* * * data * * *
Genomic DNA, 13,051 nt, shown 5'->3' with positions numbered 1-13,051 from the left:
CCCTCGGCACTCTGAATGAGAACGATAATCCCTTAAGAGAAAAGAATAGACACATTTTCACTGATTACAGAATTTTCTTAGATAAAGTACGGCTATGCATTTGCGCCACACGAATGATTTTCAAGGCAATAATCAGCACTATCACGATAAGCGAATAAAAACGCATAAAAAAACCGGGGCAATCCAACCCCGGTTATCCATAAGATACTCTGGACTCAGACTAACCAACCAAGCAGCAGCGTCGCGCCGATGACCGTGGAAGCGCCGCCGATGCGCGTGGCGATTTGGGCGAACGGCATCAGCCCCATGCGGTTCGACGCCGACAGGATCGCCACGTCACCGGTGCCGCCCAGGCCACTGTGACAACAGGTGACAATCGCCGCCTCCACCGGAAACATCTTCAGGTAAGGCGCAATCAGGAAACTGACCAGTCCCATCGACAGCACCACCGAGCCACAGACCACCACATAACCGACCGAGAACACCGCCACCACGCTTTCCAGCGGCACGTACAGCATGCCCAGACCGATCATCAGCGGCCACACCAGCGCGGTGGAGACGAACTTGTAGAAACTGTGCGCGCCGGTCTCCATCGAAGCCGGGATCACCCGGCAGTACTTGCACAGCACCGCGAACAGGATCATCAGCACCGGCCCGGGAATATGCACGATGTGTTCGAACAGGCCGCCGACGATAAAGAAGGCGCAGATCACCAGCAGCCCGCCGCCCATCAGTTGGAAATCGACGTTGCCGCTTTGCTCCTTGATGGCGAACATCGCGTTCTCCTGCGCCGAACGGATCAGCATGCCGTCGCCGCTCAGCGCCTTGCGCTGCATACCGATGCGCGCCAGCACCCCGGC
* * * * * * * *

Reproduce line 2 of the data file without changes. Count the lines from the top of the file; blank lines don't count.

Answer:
CCCTCGGCACTCTGAATGAGAACGATAATCCCTTAAGAGAAAAGAATAGACACATTTTCACTGATTACAGAATTTTCTTAGATAAAGTACGGCTATGCATTTGCGCCACACGAATGATTTTCAAGGCAATAATCAGCACTATCACGATAAGCGAATAAAAACGCATAAAAAAACCGGGGCAATCCAACCCCGGTTATCCATAAGATACTCTGGACTCAGACTAACCAACCAAGCAGCAGCGTCGCGCCGATGACCGTGGAAGCGCCGCCGATGCGCGTGGCGATTTGGGCGAACGGCATCAGCCCCATGCGGTTCGACGCCGACAGGATCGCCACGTCACCGGTGCCGCCCAGGCCACTGTGACAACAGGTGACAATCGCCGCCTCCACCGGAAACATCTTCAGGTAAGGCGCAATCAGGAAACTGACCAGTCCCATCGACAGCACCACCGAGCCACAGACCACCACATAACCGACCGAGAACACCGCCACCACGCTTTCCAGCGGCACGTACAGCATGCCCAGACCGATCATCAGCGGCCACACCAGCGCGGTGGAGACGAACTTGTAGAAACTGTGCGCGCCGGTCTCCATCGAAGCCGGGATCACCCGGCAGTACTTGCACAGCACCGCGAACAGGATCATCAGCACCGGCCCGGGAATATGCACGATGTGTTCGAACAGGCCGCCGACGATAAAGAAGGCGCAGATCACCAGCAGCCCGCCGCCCATCAGTTGGAAATCGACGTTGCCGCTTTGCTCCTTGATGGCGAACATCGCGTTCTCCTGCGCCGAACGGATCAGCATGCCGTCGCCGCTCAGCGCCTTGCGCTGCATACCGATGCGCGCCAGCACCCCGGC